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Integrative Bayesian Analysis of High-dimensional Multiplatform Genomics Data

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Tags: Survival Analysis, The Cancer Genome Atlas, Multi-omics, Bayesian Analysis, Hierarchical Model, Integration Study

This note is for Wang, W., Baladandayuthapani, V., Morris, J. S., Broom, B. M., Manyam, G., & Do, K.-A. (2013). iBAG: Integrative Bayesian analysis of high-dimensional multiplatform genomics data. Bioinformatics, 29(2), 149–159.

the paper proposed an integrative Bayesian analysis of genomic data (iBAG) framework for identifying important genes/biomarkers that are associated with clinical outcome.

  • use hierarchical modeling to combine the data obtained from multiple platforms into one model


  • assess the performance using several synthetic and real examples
  • using the Cancer Genome Atlas glioblastoma dataset, apply the iBAG model to integrate gene expression and methylation data to study their associations with patient survival
  • the method discovers multiple methylation-regulated genes that are related to patient survival.

three general groups of integration studies

  1. sequential integration
  2. biological integration
  3. model-based integration

Molecular biology has shown that features identified on different platforms influence clinical outcome at different levels.


iBAG model

  1. uses a hierarchical approach to model the fundamental biological relationships underlying molecular features obtained by different platforms
  2. accounts for both the influences of different platforms and the biological relationships among the platforms in one unified model to predict patients’ clinical outcomes
  3. can conduct high-dimensional variable selection, which adapts to analyzing hundreds of distinct molecular entity effects jointly in one model
  4. use a Bayesian framework, which allow the model enough flexibility to estimate the different intrinsic structures of biological relationships for different high-throughput platforms
  5. computationally efficient and feasible owing to its closed forms of full conditional posterior distributions for posterior sampling

iBAG model

illustrate with two platforms data

  • DNA methylation
  • gene expression data


  • $Y_n$: clinical outcome of patient $n, n=1,\ldots,N$
  • $(m_{n1},\ldots,m_{nJ})$: measures of methylation levels for $J$ probes/sites on the whole genome
  • $(g_{n1},\ldots,g_{nK})$: measures of gene expression level for $K$ genes
  • $(c_{n1},\ldots,c_{nL})$: $L$ clinical (non-genomic) factors (e.g., tumor stage, age and other demographic variables)

denote as ${Y_{N\times 1}, M_{N\times J}, G_{N\times K}, C_{N\times L}}$

propose two-component hierarchical construction for iBAG model

  • mechanistic model to infer direct effects of methylation on gene expression
  • clinical model to predict a clinical outcome

The expression level of a gene

  • is affected primarily by the methylation sites in the promoter region
  • and is usually lower when its promoter is highly methylated
  • however, methylation is only one of the many potential factor contributing to a change in gene expression level
\[\begin{align*} \text{Mechanistic Model:} & G = G^M + G^{\bar M}, \; G^M = M\Omega\\ \text{Clinical Model:} & Y=C\gamma^C+G^M\gamma^M +G^{\bar M}\gamma^{\bar M}+\epsilon \end{align*}\]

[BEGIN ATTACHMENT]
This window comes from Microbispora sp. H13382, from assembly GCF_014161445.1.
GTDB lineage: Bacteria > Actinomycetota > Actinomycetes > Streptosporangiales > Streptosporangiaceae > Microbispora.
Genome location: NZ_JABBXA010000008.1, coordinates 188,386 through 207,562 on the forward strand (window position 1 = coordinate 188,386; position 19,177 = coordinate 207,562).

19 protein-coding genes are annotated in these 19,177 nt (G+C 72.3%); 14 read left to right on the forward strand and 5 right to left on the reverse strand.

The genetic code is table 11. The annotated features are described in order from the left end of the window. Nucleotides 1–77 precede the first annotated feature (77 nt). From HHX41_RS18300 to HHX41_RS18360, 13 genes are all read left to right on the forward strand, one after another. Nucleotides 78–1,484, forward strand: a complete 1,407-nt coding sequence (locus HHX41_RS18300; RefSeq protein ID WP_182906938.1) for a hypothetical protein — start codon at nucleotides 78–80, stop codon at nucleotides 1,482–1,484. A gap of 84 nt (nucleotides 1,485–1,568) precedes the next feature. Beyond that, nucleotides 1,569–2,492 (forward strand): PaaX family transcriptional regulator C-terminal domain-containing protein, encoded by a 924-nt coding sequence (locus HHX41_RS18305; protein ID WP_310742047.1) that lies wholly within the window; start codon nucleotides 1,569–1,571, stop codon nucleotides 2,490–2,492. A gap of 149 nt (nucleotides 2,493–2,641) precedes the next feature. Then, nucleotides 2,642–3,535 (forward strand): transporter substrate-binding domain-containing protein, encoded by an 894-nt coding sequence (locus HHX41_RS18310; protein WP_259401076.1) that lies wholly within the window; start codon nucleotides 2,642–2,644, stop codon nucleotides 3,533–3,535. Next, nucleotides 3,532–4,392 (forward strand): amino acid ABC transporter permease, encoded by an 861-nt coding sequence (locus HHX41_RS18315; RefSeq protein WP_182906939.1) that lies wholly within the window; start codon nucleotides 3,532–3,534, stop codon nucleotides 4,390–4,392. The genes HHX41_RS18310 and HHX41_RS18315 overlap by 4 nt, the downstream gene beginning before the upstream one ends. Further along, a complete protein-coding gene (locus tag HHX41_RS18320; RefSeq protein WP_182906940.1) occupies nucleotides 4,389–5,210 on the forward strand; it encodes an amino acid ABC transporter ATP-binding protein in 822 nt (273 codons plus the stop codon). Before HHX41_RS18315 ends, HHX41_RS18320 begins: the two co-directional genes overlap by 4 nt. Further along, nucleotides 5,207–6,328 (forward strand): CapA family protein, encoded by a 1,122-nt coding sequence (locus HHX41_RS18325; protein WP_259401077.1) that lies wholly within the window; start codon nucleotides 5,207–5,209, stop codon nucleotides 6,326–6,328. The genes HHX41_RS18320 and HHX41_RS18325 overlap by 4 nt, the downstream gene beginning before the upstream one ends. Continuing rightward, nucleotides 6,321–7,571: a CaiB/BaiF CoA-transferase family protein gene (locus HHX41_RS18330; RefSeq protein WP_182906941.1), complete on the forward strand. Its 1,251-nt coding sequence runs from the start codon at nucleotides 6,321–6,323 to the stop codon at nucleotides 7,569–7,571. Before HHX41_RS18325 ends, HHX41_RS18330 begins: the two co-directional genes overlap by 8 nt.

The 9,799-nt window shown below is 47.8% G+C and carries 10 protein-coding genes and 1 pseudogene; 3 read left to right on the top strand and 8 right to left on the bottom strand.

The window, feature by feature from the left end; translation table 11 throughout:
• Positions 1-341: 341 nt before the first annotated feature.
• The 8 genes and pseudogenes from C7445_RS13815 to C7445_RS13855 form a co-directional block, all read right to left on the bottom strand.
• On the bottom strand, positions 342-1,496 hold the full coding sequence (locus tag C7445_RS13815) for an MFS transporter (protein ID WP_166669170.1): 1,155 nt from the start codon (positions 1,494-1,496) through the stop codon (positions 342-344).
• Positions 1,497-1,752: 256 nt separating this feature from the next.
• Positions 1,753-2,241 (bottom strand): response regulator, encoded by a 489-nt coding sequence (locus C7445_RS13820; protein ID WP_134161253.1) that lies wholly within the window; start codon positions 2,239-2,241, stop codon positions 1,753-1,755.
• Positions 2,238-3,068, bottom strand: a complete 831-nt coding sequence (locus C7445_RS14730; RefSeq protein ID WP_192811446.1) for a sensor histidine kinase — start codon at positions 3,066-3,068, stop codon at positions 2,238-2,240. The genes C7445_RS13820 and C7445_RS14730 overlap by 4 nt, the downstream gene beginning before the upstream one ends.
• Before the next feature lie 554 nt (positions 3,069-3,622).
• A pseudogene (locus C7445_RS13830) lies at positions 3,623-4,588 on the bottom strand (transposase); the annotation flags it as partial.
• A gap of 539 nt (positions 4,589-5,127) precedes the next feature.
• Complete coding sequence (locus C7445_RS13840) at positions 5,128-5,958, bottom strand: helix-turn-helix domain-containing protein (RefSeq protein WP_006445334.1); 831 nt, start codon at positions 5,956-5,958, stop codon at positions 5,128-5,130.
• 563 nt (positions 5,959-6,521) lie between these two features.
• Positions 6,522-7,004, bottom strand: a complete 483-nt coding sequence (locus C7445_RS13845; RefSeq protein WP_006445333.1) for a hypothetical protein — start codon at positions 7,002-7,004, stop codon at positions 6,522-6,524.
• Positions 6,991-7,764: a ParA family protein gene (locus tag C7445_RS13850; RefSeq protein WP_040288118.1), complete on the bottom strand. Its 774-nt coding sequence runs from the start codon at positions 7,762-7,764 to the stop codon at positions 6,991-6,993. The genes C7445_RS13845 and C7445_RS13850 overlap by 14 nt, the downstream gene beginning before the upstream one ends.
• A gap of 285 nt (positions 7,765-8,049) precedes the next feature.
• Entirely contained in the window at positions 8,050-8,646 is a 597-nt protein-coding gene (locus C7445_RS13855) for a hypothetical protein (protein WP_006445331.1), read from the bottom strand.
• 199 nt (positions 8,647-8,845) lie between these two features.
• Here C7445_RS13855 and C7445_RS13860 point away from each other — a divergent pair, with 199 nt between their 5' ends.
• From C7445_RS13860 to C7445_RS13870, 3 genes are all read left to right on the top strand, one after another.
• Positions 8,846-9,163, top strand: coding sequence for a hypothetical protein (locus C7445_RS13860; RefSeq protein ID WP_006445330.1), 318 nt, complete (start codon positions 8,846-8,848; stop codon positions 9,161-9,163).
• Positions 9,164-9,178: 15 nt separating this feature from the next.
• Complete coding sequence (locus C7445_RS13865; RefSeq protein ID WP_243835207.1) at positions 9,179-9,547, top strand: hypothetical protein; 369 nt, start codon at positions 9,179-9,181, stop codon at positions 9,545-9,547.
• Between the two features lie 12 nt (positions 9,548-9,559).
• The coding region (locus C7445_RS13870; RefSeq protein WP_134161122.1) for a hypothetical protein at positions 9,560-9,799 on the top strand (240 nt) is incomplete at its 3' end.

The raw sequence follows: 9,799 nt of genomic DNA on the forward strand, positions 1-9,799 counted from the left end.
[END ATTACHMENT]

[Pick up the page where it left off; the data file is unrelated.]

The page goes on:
• $G^M=(g_{nk}^M)_{N\times K} = (g_1^M,\ldots,g_K^M)$, where $g_k^M$ denotes the part of the expression changes of the $k$-th gene expression feature that is modulated through methylation $M$
  • $G^{\bar M} = (g_1^{\bar M},\ldots, g_K^{\bar M})$
  • $\Omega = (\omega_{jk})_{J\times K}$, where $\omega_{jk}$ is the “gene-methylation” effect that estimates the (conditional) effect of the $j$-th methylation feature on the $k$-th feature identified from the gene expression data

prior construction

  • bayesian lasso prior for the type M effect $\gamma^M$, and type $\bar M$ effect $\gamma^{\bar M}$
  • for $\Omega$,
    • if the number of features is lower than $N$, then assume $\omega_{jk}\sim N$ if $m_j$ is within the $k$-th gene promoter; otherwise $\omega_{jk}=0$
    • if … exceeds $N$ (e.g., microRNA feature), allow for a Bayesian lasso prior
  • prior of each $\gamma_l^C$ is multivariate normal
    • improper prior on the error variance


Gene Selection via FDRs

for each MCMC sample, compute the (conditional) MAP estimate of $\gamma_s^M, \gamma_s^{\bar M}$

estimate the posterior probability of significance $(p_k^M, p_k^{\bar M})$ by computing the (empirical) frequencies of the nonzero elements in the MAP estimates for each gene $k$.

in this framework, $(1-p_k^M)$ and $(1-p_k^{\bar M})$ can be interpreted as estimates of the local FDR or Bayesian $q$-values. Thus, given a desired global FDR $\alpha$, we can determine a threshold $\phi_\alpha$ to use in flagging the set of genes ${k:p_k^M\ge \phi_\alpha,\text{or} p_k^{\bar M}\ge \phi_\alpha}$ as significant genes associated with the clinical outcome.

Simulation Studies

two versions of the iBAG model

  • iBAG unified model
  • iBAG 2-stage model

compare with two other models

  • a non-integrative model (non-INT)
  • a single gene model (SG)


TCGA Glioblastoma Multiforme Dataset

TCGA GBM dataset includes tumor samples from >500 patients with GBM, along with DNA copy number, mutation, methylation and gene expression information.

The paper focus on integrating gene expression, methylation data and patients’ clinical features from the GBM study.


  • propose iBAG to integrate two different platforms of omics data and estimate their associations with clinical outcomes
  • categorize all clinically relevant genes into three groups according to different biological mechanisms

main goal of iBAG

  • identify more disease-associated genes
  • achieve better predictive power

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